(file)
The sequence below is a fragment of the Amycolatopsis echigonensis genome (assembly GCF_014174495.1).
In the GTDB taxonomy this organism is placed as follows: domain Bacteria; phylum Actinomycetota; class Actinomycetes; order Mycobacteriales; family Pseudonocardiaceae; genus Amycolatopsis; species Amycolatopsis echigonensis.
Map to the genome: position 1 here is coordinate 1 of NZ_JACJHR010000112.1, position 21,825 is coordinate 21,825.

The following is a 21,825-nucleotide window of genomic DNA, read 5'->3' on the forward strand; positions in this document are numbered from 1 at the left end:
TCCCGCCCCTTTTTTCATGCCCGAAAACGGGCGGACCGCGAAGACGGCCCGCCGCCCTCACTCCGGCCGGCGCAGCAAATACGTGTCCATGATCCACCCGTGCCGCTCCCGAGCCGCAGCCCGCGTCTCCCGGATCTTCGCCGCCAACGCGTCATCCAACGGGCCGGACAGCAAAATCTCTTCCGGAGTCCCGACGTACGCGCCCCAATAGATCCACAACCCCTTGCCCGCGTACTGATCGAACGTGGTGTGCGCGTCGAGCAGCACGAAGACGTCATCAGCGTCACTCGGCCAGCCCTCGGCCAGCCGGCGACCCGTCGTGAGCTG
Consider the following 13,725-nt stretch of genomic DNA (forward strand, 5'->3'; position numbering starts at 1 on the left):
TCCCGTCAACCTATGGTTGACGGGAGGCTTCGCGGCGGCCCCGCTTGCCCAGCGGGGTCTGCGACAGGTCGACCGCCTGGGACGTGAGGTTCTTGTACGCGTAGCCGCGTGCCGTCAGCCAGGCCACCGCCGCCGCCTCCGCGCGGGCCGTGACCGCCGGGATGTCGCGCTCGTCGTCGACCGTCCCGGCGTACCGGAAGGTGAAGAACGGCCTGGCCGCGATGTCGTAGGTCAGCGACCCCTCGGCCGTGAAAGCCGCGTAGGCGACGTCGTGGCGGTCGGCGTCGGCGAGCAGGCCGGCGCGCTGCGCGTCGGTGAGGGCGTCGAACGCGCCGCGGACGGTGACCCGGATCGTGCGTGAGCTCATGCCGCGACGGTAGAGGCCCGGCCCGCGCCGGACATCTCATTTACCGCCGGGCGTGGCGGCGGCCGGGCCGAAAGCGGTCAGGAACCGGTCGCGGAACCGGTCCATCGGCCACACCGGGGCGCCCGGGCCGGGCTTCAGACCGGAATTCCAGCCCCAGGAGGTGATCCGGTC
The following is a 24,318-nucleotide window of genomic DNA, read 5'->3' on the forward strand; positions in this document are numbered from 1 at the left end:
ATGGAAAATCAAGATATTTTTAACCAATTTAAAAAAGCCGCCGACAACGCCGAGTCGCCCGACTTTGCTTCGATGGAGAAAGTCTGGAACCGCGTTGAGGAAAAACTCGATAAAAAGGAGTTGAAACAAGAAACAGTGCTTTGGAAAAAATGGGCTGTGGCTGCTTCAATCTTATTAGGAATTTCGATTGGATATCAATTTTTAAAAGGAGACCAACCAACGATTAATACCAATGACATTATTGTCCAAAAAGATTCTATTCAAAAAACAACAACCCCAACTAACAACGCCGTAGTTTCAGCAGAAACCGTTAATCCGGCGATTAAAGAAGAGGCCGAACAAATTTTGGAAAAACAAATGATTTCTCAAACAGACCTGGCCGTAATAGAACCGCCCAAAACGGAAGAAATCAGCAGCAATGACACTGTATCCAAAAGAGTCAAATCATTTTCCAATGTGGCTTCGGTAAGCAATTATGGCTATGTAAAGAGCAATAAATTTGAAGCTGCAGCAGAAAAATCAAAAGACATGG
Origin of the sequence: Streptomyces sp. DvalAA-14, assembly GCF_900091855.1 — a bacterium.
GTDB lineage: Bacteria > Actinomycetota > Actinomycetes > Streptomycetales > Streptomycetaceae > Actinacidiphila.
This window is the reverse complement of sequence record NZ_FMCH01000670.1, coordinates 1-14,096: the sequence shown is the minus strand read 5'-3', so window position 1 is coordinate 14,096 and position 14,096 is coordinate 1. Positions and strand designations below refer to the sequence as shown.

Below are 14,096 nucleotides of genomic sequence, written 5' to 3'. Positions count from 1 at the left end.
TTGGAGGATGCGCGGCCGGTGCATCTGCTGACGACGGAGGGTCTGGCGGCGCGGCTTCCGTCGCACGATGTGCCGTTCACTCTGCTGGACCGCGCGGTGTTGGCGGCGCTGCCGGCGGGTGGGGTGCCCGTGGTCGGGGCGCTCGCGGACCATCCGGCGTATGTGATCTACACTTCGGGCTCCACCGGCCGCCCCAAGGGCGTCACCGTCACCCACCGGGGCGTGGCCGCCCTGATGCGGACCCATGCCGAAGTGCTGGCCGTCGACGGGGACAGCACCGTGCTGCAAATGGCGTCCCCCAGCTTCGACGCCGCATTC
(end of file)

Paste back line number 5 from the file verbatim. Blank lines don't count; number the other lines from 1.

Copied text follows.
TCCCGCCCCTTTTTTCATGCCCGAAAACGGGCGGACCGCGAAGACGGCCCGCCGCCCTCACTCCGGCCGGCGCAGCAAATACGTGTCCATGATCCACCCGTGCCGCTCCCGAGCCGCAGCCCGCGTCTCCCGGATCTTCGCCGCCAACGCGTCATCCAACGGGCCGGACAGCAAAATCTCTTCCGGAGTCCCGACGTACGCGCCCCAATAGATCCACAACCCCTTGCCCGCGTACTGATCGAACGTGGTGTGCGCGTCGAGCAGCACGAAGACGTCATCAGCGTCACTCGGCCAGCCCTCGGCCAGCCGGCGACCCGTCGTGAGCTG